We were conspirators. Always.

Sometimes I post about how much I miss my mom on Facebook. Usually around Christmas or Mother’s Day. Sometimes around her birthday.

People often offer words of comfort in response: “She’s with you every day.” “She’s there, just not physically!” “She’s always in your heart.” “She lives on in you.”

When I got a quote to have my hair and make-up done for my wedding in November, there was a $600 minimum charge for an on-site stylist. The salon owner suggested I have my mother’s hair and make-up done to help reach the threshold.

And that’s how I know that the supportive people on Facebook are wrong.

My mother is not with me every day. And she won’t be there on my wedding day.

The photographer won’t take a photo of us as she zips up the back of my dress. She won’t laugh nervously as she meets my fiancé’s family for the first time. And she certainly won’t help me reach the minimum balance on my hair and make-up bill.

“She’s with you” is a nice thing to say, a nice way to cope. But I had my mother with me for 27 years, and I can tell the difference.

When people see my tattoos, they sometimes tell me, “I love tattoos on other people, but I don’t think I could ever get one.”

“Why not?” I’ll ask.

They explain, “I don’t think I could pick something that I’d be okay with forever.”

I’ll nod and pretend I understand, but really, I know nothing lasts forever.

My mother died five days before Christmas. She was in a coma before my sister and I ever arrived at the hospital in Tennessee.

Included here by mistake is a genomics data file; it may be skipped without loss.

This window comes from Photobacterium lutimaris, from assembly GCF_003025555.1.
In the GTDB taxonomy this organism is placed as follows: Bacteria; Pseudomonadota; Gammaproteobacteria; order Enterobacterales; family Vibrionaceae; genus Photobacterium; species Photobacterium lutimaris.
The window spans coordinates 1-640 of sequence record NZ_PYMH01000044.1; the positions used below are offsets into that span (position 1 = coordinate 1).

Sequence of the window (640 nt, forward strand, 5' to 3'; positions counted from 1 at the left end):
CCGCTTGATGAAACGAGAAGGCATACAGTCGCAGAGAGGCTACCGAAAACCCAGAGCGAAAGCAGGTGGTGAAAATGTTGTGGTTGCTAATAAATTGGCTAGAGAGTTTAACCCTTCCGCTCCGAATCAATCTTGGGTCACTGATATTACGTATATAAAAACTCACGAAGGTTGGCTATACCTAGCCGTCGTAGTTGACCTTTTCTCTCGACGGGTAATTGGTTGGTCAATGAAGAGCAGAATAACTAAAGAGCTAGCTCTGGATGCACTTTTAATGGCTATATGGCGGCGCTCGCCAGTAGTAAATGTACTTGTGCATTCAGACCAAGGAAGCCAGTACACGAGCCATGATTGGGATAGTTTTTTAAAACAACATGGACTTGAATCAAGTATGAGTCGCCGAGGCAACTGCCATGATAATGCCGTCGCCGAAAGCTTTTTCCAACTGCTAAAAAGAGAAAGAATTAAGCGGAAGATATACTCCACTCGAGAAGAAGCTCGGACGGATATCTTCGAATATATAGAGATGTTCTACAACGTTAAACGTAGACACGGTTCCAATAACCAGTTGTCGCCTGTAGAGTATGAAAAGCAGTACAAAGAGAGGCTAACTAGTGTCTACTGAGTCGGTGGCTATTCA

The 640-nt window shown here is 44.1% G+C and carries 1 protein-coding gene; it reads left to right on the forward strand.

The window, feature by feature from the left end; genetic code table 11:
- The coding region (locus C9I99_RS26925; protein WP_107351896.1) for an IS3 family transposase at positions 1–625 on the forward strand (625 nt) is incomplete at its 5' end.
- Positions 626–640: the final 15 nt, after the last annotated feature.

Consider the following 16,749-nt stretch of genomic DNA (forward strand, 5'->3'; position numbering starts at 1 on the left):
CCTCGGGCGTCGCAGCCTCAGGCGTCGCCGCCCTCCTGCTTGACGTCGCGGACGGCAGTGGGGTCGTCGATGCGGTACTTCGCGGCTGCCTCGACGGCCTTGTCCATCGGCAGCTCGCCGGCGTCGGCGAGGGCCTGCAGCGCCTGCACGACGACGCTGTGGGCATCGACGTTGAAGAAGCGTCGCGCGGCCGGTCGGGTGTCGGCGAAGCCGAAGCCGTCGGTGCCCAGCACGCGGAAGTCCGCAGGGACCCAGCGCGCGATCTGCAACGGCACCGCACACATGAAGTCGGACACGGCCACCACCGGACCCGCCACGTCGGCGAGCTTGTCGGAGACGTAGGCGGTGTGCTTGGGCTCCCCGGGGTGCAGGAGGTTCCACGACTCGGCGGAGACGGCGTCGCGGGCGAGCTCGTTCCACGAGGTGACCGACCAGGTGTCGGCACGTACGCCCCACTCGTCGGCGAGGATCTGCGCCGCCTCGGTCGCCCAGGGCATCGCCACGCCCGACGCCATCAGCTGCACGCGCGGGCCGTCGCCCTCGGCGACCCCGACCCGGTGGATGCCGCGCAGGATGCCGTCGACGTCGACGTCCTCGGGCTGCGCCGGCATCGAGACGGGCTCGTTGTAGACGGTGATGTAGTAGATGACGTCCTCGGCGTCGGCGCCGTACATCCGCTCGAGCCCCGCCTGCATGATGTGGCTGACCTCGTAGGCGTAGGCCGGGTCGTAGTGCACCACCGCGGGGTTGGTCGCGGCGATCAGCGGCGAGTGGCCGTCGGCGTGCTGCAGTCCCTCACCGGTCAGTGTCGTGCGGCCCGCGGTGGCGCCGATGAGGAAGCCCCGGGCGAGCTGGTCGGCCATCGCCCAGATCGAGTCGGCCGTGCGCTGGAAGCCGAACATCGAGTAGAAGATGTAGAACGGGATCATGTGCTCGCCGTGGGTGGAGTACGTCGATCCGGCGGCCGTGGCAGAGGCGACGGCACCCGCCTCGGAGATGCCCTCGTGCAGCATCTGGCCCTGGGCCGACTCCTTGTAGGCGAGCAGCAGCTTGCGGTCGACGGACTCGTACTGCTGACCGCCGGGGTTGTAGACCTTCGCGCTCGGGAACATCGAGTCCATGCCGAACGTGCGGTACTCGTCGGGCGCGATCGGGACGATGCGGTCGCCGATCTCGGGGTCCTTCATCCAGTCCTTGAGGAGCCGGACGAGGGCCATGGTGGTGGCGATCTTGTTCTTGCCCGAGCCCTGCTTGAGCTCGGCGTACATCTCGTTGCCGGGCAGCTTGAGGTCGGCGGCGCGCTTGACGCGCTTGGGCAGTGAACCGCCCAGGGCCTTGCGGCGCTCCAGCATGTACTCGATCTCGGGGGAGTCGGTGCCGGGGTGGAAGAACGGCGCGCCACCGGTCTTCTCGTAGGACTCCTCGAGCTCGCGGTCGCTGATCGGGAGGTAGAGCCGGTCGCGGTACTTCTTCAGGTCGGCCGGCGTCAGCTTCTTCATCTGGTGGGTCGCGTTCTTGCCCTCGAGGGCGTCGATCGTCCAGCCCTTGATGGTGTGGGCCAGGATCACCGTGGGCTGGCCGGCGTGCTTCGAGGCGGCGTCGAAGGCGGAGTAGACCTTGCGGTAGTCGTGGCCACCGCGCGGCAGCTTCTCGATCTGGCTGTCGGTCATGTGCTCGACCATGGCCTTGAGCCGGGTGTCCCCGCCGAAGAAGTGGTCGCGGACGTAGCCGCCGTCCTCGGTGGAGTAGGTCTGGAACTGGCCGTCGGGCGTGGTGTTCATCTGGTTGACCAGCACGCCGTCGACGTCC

I used to come up with positive spins on the grief, like “We had 27 years together, and all of them were great” or “It’s better she went quickly instead of watching her suffer.”

The truth is 27 years were not enough. The truth is I’m jealous of everyone who gets to say goodbye before losing someone they love.

The truth is if I had the choice between more time with my mom and closure at the end, I don’t know which I would choose.

The truth is it doesn’t really matter anyway. No one gets that choice.

When I was young, my mother once asked me if something were to happen to her, would I want her to come back as a shooting star or a budding rose.

I didn’t answer. I thought it was a stupid question.

My most recent tattoo is on my left forearm. It’s the largest and boldest and most colorful of them all. And it’s the only one I see every day—a pair of budding turquoise roses.

It reminds me of her, but not because of the question she asked when I was young. It reminds me how she let me be me. How she taught me to trust myself. How she helped me bloom.

And despite what all my wonderful Facebook friends may say, I realize my mom won’t be sitting behind me on the first row when I say forever to the man of my dreams this November.

But I find peace in knowing I’ll be wearing her love on my arm. On that day and always.

The Beginning of Us

"We loved with a love that was more than love" - Edgar Allan Poe

When I first met you—you with your tight lips, tense jaw and green velvet jacket—I wasn’t sure.

Not about you, I mean.

I wasn’t sure about me. I wasn’t sure what I would do with someone as smart as you. Someone as grown up. All I’d ever known was men who needed baby-sitters for girlfriends.

Then along came you.